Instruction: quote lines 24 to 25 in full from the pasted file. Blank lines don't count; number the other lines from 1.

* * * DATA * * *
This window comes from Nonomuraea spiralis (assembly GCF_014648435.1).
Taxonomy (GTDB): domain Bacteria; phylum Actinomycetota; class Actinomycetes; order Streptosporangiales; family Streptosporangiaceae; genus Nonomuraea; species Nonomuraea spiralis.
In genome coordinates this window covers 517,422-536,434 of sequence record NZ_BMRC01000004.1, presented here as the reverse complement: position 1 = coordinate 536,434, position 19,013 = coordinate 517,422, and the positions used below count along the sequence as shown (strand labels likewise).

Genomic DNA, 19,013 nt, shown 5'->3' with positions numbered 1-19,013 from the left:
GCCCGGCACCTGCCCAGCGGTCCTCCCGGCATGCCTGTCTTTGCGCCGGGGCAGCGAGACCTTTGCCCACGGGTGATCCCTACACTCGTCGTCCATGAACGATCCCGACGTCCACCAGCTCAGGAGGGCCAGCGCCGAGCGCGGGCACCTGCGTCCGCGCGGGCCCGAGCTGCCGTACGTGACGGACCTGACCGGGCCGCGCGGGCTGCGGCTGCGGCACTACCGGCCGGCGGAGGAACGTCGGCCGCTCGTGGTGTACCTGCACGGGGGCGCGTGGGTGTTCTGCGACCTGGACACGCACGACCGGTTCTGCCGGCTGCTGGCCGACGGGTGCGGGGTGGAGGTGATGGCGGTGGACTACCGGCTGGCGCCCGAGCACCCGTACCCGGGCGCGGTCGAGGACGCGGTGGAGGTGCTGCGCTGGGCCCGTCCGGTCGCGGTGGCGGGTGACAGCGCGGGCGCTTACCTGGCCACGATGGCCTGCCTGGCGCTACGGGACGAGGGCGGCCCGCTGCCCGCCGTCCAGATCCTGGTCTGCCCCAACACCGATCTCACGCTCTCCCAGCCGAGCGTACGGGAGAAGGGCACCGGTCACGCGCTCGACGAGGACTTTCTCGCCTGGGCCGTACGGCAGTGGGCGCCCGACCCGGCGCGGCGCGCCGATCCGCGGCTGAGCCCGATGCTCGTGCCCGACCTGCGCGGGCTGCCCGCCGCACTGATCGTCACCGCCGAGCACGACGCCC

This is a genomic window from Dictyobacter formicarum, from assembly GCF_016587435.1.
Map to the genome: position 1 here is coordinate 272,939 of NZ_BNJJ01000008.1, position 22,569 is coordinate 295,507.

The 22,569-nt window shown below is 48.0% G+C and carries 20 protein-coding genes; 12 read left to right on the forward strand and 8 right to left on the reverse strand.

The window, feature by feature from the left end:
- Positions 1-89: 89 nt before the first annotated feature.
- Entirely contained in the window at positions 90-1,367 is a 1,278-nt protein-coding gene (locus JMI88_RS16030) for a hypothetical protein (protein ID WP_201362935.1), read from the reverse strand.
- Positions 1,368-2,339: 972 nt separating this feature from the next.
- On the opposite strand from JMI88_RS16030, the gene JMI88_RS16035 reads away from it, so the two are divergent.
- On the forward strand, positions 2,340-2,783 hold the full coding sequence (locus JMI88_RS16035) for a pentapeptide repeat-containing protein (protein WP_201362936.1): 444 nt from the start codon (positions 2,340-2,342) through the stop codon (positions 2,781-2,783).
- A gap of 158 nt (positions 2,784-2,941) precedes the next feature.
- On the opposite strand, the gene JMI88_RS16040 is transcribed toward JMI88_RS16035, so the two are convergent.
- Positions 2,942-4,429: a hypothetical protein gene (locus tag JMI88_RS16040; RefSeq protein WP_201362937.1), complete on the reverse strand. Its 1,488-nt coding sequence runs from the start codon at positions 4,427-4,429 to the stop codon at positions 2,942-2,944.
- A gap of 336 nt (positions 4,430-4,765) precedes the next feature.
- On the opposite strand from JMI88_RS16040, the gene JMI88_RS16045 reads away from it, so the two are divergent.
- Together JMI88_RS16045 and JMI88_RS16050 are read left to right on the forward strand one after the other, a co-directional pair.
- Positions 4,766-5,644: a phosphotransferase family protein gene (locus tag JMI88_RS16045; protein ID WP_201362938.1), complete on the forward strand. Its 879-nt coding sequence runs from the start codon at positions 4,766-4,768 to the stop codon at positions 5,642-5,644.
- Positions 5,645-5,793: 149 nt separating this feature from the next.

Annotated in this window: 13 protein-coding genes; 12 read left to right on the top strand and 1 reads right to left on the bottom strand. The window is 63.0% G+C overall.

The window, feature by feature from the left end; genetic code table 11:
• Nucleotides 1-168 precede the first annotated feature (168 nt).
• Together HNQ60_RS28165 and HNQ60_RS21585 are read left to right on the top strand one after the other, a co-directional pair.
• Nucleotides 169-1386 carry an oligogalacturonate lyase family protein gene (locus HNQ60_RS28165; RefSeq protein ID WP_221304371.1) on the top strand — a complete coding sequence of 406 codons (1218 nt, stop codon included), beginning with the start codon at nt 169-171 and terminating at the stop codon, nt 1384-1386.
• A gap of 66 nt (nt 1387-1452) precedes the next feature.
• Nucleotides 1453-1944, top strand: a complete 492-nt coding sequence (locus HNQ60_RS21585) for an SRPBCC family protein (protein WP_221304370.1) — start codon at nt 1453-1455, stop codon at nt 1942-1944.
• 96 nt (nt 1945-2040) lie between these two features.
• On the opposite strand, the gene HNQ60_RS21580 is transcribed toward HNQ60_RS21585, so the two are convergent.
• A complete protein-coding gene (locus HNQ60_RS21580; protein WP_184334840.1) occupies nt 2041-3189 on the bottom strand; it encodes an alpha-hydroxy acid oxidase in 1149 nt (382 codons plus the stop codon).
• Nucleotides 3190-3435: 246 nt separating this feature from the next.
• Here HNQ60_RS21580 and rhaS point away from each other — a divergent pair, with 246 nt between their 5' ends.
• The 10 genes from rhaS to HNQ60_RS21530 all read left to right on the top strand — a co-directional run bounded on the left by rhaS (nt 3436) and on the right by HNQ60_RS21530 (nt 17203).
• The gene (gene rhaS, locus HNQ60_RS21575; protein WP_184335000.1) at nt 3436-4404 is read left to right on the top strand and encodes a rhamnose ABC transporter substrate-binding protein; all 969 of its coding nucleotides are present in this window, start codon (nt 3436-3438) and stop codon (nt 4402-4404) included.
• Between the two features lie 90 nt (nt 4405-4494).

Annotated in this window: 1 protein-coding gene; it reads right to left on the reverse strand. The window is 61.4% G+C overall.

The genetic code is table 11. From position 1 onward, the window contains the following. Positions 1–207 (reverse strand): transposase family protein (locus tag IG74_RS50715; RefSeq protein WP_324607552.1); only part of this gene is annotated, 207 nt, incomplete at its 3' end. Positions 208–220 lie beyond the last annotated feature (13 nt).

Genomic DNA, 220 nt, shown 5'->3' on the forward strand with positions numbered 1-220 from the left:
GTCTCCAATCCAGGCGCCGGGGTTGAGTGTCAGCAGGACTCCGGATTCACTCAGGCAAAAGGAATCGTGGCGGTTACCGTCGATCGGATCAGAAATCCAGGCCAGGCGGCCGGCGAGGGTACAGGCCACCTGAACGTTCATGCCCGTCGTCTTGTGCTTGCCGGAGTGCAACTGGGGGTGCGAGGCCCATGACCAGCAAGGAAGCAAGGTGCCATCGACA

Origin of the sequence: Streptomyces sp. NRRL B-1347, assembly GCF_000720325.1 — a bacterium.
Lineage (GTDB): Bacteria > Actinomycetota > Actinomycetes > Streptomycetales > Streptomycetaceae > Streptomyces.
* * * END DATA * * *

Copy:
The window, feature by feature from the left end; genetic code table 11:
• Nucleotides 1-168 precede the first annotated feature (168 nt).